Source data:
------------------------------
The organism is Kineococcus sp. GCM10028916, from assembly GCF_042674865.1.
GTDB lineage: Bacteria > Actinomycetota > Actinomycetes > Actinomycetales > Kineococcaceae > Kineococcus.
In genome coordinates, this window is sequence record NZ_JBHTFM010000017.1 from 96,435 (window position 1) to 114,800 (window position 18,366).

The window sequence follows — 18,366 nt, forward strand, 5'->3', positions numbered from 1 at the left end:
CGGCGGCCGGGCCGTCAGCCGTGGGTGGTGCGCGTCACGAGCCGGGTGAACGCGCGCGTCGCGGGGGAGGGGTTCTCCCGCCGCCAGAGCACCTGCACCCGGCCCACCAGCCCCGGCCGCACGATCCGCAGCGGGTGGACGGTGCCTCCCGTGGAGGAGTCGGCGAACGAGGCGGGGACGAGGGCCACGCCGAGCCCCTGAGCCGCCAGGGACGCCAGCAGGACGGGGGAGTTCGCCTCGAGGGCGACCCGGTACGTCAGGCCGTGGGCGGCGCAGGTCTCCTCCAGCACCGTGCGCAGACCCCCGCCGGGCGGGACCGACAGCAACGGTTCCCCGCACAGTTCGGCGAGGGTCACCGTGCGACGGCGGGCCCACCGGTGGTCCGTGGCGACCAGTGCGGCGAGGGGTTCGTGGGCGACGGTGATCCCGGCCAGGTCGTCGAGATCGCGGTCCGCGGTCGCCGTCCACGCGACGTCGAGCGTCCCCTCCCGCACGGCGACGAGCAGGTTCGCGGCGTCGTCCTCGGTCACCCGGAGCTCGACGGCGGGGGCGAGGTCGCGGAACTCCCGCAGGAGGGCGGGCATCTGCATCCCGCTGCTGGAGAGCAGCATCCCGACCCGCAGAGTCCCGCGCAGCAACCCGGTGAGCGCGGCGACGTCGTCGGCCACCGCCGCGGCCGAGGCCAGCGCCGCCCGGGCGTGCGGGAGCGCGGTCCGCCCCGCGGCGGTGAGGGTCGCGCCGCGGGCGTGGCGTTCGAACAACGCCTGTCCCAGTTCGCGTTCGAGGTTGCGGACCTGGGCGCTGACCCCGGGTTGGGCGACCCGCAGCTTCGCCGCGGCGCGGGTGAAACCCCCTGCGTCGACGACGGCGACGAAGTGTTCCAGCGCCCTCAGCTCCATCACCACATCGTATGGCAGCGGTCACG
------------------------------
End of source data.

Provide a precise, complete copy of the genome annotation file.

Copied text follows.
The organism is Kineococcus sp. GCM10028916, from assembly GCF_042674865.1.
GTDB lineage: Bacteria > Actinomycetota > Actinomycetes > Actinomycetales > Kineococcaceae > Kineococcus.
In genome coordinates, this window is sequence record NZ_JBHTFM010000017.1 from 96,435 (window position 1) to 114,800 (window position 18,366).

The window sequence follows — 18,366 nt, forward strand, 5'->3', positions numbered from 1 at the left end:
CGGCGGCCGGGCCGTCAGCCGTGGGTGGTGCGCGTCACGAGCCGGGTGAACGCGCGCGTCGCGGGGGAGGGGTTCTCCCGCCGCCAGAGCACCTGCACCCGGCCCACCAGCCCCGGCCGCACGATCCGCAGCGGGTGGACGGTGCCTCCCGTGGAGGAGTCGGCGAACGAGGCGGGGACGAGGGCCACGCCGAGCCCCTGAGCCGCCAGGGACGCCAGCAGGACGGGGGAGTTCGCCTCGAGGGCGACCCGGTACGTCAGGCCGTGGGCGGCGCAGGTCTCCTCCAGCACCGTGCGCAGACCCCCGCCGGGCGGGACCGACAGCAACGGTTCCCCGCACAGTTCGGCGAGGGTCACCGTGCGACGGCGGGCCCACCGGTGGTCCGTGGCGACCAGTGCGGCGAGGGGTTCGTGGGCGACGGTGATCCCGGCCAGGTCGTCGAGATCGCGGTCCGCGGTCGCCGTCCACGCGACGTCGAGCGTCCCCTCCCGCACGGCGACGAGCAGGTTCGCGGCGTCGTCCTCGGTCACCCGGAGCTCGACGGCGGGGGCGAGGTCGCGGAACTCCCGCAGGAGGGCGGGCATCTGCATCCCGCTGCTGGAGAGCAGCATCCCGACCCGCAGAGTCCCGCGCAGCAACCCGGTGAGCGCGGCGACGTCGTCGGCCACCGCCGCGGCCGAGGCCAGCGCCGCCCGGGCGTGCGGGAGCGCGGTCCGCCCCGCGGCGGTGAGGGTCGCGCCGCGGGCGTGGCGTTCGAACAACGCCTGTCCCAGTTCGCGTTCGAGGTTGCGGACCTGGGCGCTGACCCCGGGTTGGGCGACCCGCAGCTTCGCCGCGGCGCGGGTGAAACCCCCTGCGTCGACGACGGCGACGAAGTGTTCCAGCGCCCTCAGCTCCATCACCACATCGTATGGCAGCGGTCACG